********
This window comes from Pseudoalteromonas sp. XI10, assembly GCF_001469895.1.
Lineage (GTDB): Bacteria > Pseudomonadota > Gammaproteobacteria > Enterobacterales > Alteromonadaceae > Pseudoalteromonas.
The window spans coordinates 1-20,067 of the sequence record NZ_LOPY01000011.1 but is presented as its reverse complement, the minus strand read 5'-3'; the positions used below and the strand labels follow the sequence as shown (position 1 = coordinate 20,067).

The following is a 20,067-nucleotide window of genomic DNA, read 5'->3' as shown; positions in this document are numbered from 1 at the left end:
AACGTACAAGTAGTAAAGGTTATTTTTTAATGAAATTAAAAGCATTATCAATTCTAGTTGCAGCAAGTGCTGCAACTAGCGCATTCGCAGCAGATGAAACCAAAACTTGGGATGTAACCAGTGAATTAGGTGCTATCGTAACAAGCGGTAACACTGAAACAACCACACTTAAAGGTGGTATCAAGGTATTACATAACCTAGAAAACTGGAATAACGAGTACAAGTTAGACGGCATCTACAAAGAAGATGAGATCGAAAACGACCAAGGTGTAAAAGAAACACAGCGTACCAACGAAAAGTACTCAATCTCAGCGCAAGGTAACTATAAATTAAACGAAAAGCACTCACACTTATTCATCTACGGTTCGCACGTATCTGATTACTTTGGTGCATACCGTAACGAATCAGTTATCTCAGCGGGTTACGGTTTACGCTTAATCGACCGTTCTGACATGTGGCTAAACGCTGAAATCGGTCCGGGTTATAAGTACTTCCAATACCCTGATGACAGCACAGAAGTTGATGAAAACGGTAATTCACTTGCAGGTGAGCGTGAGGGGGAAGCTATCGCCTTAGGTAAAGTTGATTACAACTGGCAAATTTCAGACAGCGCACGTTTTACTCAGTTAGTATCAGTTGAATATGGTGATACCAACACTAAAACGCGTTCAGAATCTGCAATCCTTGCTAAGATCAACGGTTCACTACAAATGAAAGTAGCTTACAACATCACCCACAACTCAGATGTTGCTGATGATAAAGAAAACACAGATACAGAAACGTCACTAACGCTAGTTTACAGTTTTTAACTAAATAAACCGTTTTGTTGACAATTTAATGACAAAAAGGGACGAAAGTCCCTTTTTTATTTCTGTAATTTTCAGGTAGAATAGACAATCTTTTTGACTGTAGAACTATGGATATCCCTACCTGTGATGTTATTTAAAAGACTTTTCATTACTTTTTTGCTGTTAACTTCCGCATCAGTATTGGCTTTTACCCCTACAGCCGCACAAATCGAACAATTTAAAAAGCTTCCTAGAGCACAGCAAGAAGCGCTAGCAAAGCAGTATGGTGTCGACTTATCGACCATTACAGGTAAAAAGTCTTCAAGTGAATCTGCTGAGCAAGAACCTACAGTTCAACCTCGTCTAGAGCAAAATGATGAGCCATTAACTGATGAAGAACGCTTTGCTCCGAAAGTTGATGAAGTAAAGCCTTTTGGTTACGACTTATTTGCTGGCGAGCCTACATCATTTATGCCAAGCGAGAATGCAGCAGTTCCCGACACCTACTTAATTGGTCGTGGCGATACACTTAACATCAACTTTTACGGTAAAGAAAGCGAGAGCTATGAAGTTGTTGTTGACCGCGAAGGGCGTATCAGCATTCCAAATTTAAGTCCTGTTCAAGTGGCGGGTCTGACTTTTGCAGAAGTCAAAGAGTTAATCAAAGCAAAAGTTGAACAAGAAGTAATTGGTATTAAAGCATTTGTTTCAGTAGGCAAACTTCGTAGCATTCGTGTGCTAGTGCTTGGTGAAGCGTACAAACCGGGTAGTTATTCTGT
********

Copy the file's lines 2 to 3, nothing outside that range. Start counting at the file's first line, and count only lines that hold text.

Lineage (GTDB): Bacteria > Pseudomonadota > Gammaproteobacteria > Enterobacterales > Alteromonadaceae > Pseudoalteromonas.
The window spans coordinates 1-20,067 of the sequence record NZ_LOPY01000011.1 but is presented as its reverse complement, the minus strand read 5'-3'; the positions used below and the strand labels follow the sequence as shown (position 1 = coordinate 20,067).